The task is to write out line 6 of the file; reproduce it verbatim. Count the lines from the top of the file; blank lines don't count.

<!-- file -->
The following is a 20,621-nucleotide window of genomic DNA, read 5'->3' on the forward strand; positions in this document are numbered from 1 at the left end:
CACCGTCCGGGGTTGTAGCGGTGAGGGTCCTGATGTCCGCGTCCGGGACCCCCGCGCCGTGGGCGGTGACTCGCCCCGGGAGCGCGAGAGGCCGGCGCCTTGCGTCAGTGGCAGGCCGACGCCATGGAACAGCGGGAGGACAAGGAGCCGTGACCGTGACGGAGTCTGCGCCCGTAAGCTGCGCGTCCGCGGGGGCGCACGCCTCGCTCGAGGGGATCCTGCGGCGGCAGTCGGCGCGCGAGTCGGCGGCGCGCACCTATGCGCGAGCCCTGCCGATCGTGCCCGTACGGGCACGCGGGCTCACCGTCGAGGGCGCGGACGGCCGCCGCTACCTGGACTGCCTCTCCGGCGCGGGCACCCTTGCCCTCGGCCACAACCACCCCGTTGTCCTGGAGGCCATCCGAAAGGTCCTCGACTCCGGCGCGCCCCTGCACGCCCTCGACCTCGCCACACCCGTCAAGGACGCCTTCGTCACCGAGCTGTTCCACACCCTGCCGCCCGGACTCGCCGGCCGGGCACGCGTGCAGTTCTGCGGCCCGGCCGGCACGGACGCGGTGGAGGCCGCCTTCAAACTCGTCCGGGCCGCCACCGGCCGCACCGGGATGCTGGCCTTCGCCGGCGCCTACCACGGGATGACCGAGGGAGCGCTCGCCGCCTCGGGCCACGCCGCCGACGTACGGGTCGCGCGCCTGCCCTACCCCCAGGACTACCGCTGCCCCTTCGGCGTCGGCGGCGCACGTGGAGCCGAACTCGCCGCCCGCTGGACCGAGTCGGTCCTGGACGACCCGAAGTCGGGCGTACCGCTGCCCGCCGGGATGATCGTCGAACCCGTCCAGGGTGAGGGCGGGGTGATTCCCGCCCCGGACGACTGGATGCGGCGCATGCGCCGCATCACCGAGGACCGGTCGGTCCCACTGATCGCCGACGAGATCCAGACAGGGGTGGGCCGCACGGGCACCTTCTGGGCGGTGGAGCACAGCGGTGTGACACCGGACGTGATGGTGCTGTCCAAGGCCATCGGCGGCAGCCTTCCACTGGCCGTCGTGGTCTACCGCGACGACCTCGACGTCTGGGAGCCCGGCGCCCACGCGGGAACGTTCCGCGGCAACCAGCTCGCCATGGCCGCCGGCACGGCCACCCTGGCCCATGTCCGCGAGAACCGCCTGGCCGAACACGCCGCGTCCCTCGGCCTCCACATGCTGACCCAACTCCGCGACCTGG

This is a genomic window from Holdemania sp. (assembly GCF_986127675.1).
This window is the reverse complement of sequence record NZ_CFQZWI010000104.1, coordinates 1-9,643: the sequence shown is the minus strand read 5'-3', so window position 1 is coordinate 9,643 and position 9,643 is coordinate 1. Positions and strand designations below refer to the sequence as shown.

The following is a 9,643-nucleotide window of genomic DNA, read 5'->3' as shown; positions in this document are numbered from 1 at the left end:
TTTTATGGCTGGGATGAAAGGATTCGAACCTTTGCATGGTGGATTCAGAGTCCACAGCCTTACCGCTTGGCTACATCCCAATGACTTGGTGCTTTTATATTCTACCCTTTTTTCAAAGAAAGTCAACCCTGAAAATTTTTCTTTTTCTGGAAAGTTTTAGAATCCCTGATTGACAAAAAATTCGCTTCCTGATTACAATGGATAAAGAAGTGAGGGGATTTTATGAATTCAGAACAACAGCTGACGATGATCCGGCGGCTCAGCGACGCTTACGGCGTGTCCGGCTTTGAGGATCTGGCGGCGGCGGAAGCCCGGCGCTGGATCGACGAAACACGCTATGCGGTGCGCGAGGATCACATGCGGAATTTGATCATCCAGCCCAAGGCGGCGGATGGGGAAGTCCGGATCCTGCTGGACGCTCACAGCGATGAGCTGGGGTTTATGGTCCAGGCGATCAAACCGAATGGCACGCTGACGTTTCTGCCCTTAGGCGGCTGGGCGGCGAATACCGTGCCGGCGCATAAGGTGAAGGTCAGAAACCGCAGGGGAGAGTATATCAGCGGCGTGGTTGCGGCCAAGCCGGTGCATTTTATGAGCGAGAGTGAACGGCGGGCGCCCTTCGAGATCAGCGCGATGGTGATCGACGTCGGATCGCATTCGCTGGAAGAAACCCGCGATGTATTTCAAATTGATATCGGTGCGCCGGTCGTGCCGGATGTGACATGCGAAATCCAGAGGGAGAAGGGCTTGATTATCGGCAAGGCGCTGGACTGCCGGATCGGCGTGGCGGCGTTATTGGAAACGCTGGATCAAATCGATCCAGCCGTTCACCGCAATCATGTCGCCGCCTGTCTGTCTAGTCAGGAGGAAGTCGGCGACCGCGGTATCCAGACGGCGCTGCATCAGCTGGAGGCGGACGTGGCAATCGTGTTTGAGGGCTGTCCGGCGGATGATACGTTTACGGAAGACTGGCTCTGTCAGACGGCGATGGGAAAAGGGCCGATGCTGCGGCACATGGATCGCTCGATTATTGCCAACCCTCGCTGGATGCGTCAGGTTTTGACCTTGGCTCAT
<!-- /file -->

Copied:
TTTTATGGCTGGGATGAAAGGATTCGAACCTTTGCATGGTGGATTCAGAGTCCACAGCCTTACCGCTTGGCTACATCCCAATGACTTGGTGCTTTTATATTCTACCCTTTTTTCAAAGAAAGTCAACCCTGAAAATTTTTCTTTTTCTGGAAAGTTTTAGAATCCCTGATTGACAAAAAATTCGCTTCCTGATTACAATGGATAAAGAAGTGAGGGGATTTTATGAATTCAGAACAACAGCTGACGATGATCCGGCGGCTCAGCGACGCTTACGGCGTGTCCGGCTTTGAGGATCTGGCGGCGGCGGAAGCCCGGCGCTGGATCGACGAAACACGCTATGCGGTGCGCGAGGATCACATGCGGAATTTGATCATCCAGCCCAAGGCGGCGGATGGGGAAGTCCGGATCCTGCTGGACGCTCACAGCGATGAGCTGGGGTTTATGGTCCAGGCGATCAAACCGAATGGCACGCTGACGTTTCTGCCCTTAGGCGGCTGGGCGGCGAATACCGTGCCGGCGCATAAGGTGAAGGTCAGAAACCGCAGGGGAGAGTATATCAGCGGCGTGGTTGCGGCCAAGCCGGTGCATTTTATGAGCGAGAGTGAACGGCGGGCGCCCTTCGAGATCAGCGCGATGGTGATCGACGTCGGATCGCATTCGCTGGAAGAAACCCGCGATGTATTTCAAATTGATATCGGTGCGCCGGTCGTGCCGGATGTGACATGCGAAATCCAGAGGGAGAAGGGCTTGATTATCGGCAAGGCGCTGGACTGCCGGATCGGCGTGGCGGCGTTATTGGAAACGCTGGATCAAATCGATCCAGCCGTTCACCGCAATCATGTCGCCGCCTGTCTGTCTAGTCAGGAGGAAGTCGGCGACCGCGGTATCCAGACGGCGCTGCATCAGCTGGAGGCGGACGTGGCAATCGTGTTTGAGGGCTGTCCGGCGGATGATACGTTTACGGAAGACTGGCTCTGTCAGACGGCGATGGGAAAAGGGCCGATGCTGCGGCACATGGATCGCTCGATTATTGCCAACCCTCGCTGGATGCGTCAGGTTTTGACCTTGGCTCAT